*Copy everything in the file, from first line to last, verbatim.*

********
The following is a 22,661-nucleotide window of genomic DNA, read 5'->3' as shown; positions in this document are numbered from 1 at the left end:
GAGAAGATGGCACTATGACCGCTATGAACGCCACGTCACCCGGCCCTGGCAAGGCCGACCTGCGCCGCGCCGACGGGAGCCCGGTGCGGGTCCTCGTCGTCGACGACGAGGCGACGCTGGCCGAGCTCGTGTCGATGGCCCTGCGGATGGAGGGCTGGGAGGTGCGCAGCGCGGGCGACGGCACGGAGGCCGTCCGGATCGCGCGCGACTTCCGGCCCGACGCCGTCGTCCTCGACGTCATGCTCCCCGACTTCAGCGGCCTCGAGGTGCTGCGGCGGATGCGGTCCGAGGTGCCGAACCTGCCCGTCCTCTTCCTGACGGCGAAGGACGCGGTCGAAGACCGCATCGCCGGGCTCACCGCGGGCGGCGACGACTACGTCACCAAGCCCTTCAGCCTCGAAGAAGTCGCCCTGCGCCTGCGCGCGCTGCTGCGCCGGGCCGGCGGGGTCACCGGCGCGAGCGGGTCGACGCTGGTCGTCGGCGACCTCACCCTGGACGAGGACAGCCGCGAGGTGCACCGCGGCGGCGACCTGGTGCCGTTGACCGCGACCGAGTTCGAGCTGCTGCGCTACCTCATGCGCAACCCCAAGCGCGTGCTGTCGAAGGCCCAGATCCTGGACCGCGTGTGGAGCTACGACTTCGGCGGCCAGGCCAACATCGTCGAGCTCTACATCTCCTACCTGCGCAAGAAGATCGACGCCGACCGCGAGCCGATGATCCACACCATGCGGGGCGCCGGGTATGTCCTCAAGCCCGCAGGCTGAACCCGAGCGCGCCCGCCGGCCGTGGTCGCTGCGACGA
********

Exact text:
The following is a 22,661-nucleotide window of genomic DNA, read 5'->3' as shown; positions in this document are numbered from 1 at the left end:
GAGAAGATGGCACTATGACCGCTATGAACGCCACGTCACCCGGCCCTGGCAAGGCCGACCTGCGCCGCGCCGACGGGAGCCCGGTGCGGGTCCTCGTCGTCGACGACGAGGCGACGCTGGCCGAGCTCGTGTCGATGGCCCTGCGGATGGAGGGCTGGGAGGTGCGCAGCGCGGGCGACGGCACGGAGGCCGTCCGGATCGCGCGCGACTTCCGGCCCGACGCCGTCGTCCTCGACGTCATGCTCCCCGACTTCAGCGGCCTCGAGGTGCTGCGGCGGATGCGGTCCGAGGTGCCGAACCTGCCCGTCCTCTTCCTGACGGCGAAGGACGCGGTCGAAGACCGCATCGCCGGGCTCACCGCGGGCGGCGACGACTACGTCACCAAGCCCTTCAGCCTCGAAGAAGTCGCCCTGCGCCTGCGCGCGCTGCTGCGCCGGGCCGGCGGGGTCACCGGCGCGAGCGGGTCGACGCTGGTCGTCGGCGACCTCACCCTGGACGAGGACAGCCGCGAGGTGCACCGCGGCGGCGACCTGGTGCCGTTGACCGCGACCGAGTTCGAGCTGCTGCGCTACCTCATGCGCAACCCCAAGCGCGTGCTGTCGAAGGCCCAGATCCTGGACCGCGTGTGGAGCTACGACTTCGGCGGCCAGGCCAACATCGTCGAGCTCTACATCTCCTACCTGCGCAAGAAGATCGACGCCGACCGCGAGCCGATGATCCACACCATGCGGGGCGCCGGGTATGTCCTCAAGCCCGCAGGCTGAACCCGAGCGCGCCCGCCGGCCGTGGTCGCTGCGACGA